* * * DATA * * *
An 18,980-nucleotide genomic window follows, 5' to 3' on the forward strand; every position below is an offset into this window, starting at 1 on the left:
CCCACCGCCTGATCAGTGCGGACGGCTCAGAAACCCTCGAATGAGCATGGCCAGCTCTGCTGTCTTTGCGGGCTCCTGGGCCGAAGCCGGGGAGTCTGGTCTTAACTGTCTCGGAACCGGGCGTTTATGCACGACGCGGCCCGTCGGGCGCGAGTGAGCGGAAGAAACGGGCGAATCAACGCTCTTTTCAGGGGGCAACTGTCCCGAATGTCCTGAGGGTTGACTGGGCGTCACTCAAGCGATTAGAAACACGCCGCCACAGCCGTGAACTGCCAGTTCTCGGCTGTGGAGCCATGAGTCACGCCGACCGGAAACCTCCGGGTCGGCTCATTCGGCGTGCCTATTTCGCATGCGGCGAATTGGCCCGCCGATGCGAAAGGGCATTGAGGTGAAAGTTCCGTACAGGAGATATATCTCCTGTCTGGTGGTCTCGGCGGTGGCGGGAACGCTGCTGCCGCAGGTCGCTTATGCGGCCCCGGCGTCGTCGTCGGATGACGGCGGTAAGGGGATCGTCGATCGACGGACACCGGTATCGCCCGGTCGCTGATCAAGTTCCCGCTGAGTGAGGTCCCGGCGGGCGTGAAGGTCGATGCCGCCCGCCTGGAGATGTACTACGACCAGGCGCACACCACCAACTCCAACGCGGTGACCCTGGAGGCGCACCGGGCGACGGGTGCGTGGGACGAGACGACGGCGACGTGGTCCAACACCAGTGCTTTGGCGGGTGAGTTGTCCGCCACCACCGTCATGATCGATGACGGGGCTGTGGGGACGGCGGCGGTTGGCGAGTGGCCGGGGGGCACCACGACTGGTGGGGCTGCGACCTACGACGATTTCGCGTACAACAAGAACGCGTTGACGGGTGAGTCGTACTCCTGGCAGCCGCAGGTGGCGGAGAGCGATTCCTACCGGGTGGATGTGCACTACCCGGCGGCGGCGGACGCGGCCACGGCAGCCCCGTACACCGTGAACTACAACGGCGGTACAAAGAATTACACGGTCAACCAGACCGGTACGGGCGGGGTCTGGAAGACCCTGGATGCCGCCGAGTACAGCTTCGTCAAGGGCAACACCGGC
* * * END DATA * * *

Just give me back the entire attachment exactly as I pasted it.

An 18,980-nucleotide genomic window follows, 5' to 3' on the forward strand; every position below is an offset into this window, starting at 1 on the left:
CCCACCGCCTGATCAGTGCGGACGGCTCAGAAACCCTCGAATGAGCATGGCCAGCTCTGCTGTCTTTGCGGGCTCCTGGGCCGAAGCCGGGGAGTCTGGTCTTAACTGTCTCGGAACCGGGCGTTTATGCACGACGCGGCCCGTCGGGCGCGAGTGAGCGGAAGAAACGGGCGAATCAACGCTCTTTTCAGGGGGCAACTGTCCCGAATGTCCTGAGGGTTGACTGGGCGTCACTCAAGCGATTAGAAACACGCCGCCACAGCCGTGAACTGCCAGTTCTCGGCTGTGGAGCCATGAGTCACGCCGACCGGAAACCTCCGGGTCGGCTCATTCGGCGTGCCTATTTCGCATGCGGCGAATTGGCCCGCCGATGCGAAAGGGCATTGAGGTGAAAGTTCCGTACAGGAGATATATCTCCTGTCTGGTGGTCTCGGCGGTGGCGGGAACGCTGCTGCCGCAGGTCGCTTATGCGGCCCCGGCGTCGTCGTCGGATGACGGCGGTAAGGGGATCGTCGATCGACGGACACCGGTATCGCCCGGTCGCTGATCAAGTTCCCGCTGAGTGAGGTCCCGGCGGGCGTGAAGGTCGATGCCGCCCGCCTGGAGATGTACTACGACCAGGCGCACACCACCAACTCCAACGCGGTGACCCTGGAGGCGCACCGGGCGACGGGTGCGTGGGACGAGACGACGGCGACGTGGTCCAACACCAGTGCTTTGGCGGGTGAGTTGTCCGCCACCACCGTCATGATCGATGACGGGGCTGTGGGGACGGCGGCGGTTGGCGAGTGGCCGGGGGGCACCACGACTGGTGGGGCTGCGACCTACGACGATTTCGCGTACAACAAGAACGCGTTGACGGGTGAGTCGTACTCCTGGCAGCCGCAGGTGGCGGAGAGCGATTCCTACCGGGTGGATGTGCACTACCCGGCGGCGGCGGACGCGGCCACGGCAGCCCCGTACACCGTGAACTACAACGGCGGTACAAAGAATTACACGGTCAACCAGACCGGTACGGGCGGGGTCTGGAAGACCCTGGATGCCGCCGAGTACAGCTTCGTCAAGGGCAACACCGGC